Politics & Government

Kentucky’s new pension law a ‘negative’ for state’s credit rating, Moody’s declares

Kentucky Gov. Bevin says ‘incredible work’ went into pension bill

Kentucky Governor Matt Bevin talked about HB1 after signing it into law on July 24, 2019. A caption along with the Facebook video said it "delivers critical pension relief and a path forward for community agencies and regional universities."
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Kentucky Governor Matt Bevin talked about HB1 after signing it into law on July 24, 2019. A caption along with the Facebook video said it "delivers critical pension relief and a path forward for community agencies and regional universities."

Kentucky’s new pension law, which provides financial incentives for regional universities, county health departments and dozens of other quasi-governmental agencies to exit the state pension system, is a “negative” for the state’s credit rating, the credit rating agency Moody’s said Monday.

Moody’s declared the new law “credit negative” because “it pushes pension costs into the future and raises the likelihood Kentucky will take responsibility for a greater share of the Kentucky Employees Retirement System’s unfunded liabilities,” said David Jacobson, vice president of communications for Moody’s, in a news release.

Still, the “credit negative” declaration does not imply a rating outlook change for Kentucky’s credit rating, Jacobson said.

The Kentucky General Assembly last month in a special session called by Republican Gov. Matt Bevin approved a measure to let public employers at regional universities, community and technical colleges and quasi agencies to decide next year whether to stay in the state retirement system and face a near-doubling of their pension contribution rates or agree to leave.

The law, backed by Bevin, offers several incentives to the public employers if they agree to freeze their employees’ pensions and transfer them into a defined-contribution retirement account, such as a 401(k) plan. An estimated 7,000 public employees would be affected, many of them middle-aged and well into their careers.

Kentucky Retirement Systems faces unfunded pension liabilities of $23.5 billion, and contribution rates have soared. State government is paying the equivalent of 84 percent of its payroll into KRS for pensions. Under the new law, the rate for the regional universities and other quasi-governmental entities is capped at 49 percent until next summer.

Bevin said in Louisville Monday that he was not surprised by the Moody’s statement.

“This Kentucky pension system is essentially bankrupt,” he told the Associated Press. “It is a mess, and that’s what I’ve been saying for four years straight. And so that doesn’t surprise me at all. We have so much more work to do.”

House Democratic Leader Rocky Adkins of Sandy Hook, said House Democrats warned about the same concerns expressed by Moody’s before the governor’s pension bill was passed into law.

“Less than two weeks after the bill was signed into law, our predictions are coming true,” he said. “We offered a more fiscally responsible alternative that would have provided financial stability and security to the system and would have upheld our promise to career public service employees. It is time for the governor to put people over politics and work on issues in a true bipartisan manner.”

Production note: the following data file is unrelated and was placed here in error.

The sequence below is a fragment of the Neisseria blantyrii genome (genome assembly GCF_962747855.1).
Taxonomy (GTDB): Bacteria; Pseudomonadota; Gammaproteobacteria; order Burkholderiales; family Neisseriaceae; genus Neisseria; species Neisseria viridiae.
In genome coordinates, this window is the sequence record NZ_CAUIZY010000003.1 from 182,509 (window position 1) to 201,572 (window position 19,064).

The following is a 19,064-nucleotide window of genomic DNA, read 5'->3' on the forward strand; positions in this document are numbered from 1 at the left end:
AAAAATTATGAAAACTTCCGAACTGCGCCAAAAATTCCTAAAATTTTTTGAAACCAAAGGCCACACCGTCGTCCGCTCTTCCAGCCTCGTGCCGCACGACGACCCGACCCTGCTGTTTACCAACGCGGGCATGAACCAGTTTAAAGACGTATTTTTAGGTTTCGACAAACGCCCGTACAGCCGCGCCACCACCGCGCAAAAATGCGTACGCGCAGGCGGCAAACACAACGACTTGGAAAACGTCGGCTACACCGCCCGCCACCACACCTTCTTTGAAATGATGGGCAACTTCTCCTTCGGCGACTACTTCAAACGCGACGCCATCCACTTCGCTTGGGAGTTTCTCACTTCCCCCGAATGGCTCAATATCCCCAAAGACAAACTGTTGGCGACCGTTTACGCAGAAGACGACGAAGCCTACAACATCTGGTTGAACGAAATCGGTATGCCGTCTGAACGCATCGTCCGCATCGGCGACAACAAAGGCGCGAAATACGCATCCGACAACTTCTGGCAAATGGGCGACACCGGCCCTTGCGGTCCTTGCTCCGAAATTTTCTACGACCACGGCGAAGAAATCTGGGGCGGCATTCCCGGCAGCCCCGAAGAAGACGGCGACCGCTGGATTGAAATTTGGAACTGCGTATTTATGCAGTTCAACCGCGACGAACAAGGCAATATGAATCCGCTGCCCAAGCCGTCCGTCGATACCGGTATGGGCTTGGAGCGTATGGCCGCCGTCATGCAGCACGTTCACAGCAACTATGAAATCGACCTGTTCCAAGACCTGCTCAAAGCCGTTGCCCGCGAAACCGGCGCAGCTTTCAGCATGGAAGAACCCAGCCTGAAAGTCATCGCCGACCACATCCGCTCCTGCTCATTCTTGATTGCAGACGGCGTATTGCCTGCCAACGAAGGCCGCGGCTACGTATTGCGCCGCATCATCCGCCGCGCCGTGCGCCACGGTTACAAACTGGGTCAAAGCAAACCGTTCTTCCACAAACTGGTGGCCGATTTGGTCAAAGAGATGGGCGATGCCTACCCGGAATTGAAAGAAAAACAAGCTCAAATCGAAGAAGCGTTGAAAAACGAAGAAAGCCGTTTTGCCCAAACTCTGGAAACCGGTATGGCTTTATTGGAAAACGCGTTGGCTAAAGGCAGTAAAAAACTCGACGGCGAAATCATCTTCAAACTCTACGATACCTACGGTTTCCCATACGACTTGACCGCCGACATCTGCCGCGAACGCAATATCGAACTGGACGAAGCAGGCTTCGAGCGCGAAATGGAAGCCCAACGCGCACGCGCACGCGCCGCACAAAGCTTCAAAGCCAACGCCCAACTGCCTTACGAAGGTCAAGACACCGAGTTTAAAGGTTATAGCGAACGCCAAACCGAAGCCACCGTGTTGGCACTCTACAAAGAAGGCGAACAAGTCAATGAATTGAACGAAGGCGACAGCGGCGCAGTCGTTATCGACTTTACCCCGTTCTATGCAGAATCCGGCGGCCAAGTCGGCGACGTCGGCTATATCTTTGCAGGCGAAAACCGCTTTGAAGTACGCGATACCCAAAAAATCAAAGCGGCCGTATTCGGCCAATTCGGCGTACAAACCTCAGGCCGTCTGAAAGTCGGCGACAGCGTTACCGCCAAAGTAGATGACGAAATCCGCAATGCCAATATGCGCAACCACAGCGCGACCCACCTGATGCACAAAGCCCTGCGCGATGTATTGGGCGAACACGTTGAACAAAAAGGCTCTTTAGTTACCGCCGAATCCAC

Jim Carroll, president of Kentucky Government Retirees, said the Moody’s assessment is predictable.

“The entire premise of House Bill 1 was to solve an employer contribution problem without providing more funding,” he said. “It shifts risks to the commonwealth while at the same time assaulting the contract rights of employees. It is a bad bill that at best will have dire consequences.”

Republican supporters of the bill said public employers need to be able to leave a pension system they no longer can afford to support, paying off their existing pension liabilities in one lump sum or over 30 years.

Opponents raised several concerns. One was whether freezing pensions and offering a less attractive retirement benefit would violate the “inviolable contract” rights of public employees, generating legal challenges. Republican supporters of the bill say they don’t believe employees of the quasi-governmental agencies are covered by the inviolable contract, but they acknowledge that lawsuits are likely.

Another concern is the financial security of the employees themselves, who could lose hundreds of thousands of dollars in retirement benefits if they are moved into less generous 401(k) plans with no guarantee of an employer match, some lawmakers said.

Moody’s said Monday it calculates Kentucky’s adjusted net pension liability, which includes the state Teachers’ Retirement System, as of fiscal year 2017 at $48 billion, which equated to 332 percent of state revenue.

“This is the third highest pension liability among all 50 states and has been largely driven by years of very weak contributions,” said the credit rating agency.

The new law will increase liabilities in coming years, Moody’s said.

Moody’s uses a sliding scale to publicly evaluate the creditworthiness of entities that issue debt through bonds: Aaa, Aa1, Aa2, Aa3, A1, A2, A3, Baa1, Baa2 and Baa3

Kentucky’ is rated at Aa3, indicating it’s fairly stable. If the bond rating is lowered, it would cost the state more to borrow money.

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Jack Brammer is Frankfort bureau chief for the Lexington Herald-Leader. He has covered politics and government in Kentucky since 1978. He has a Master’s in communications from the University of Kentucky and is a native of Maysville, Ky.
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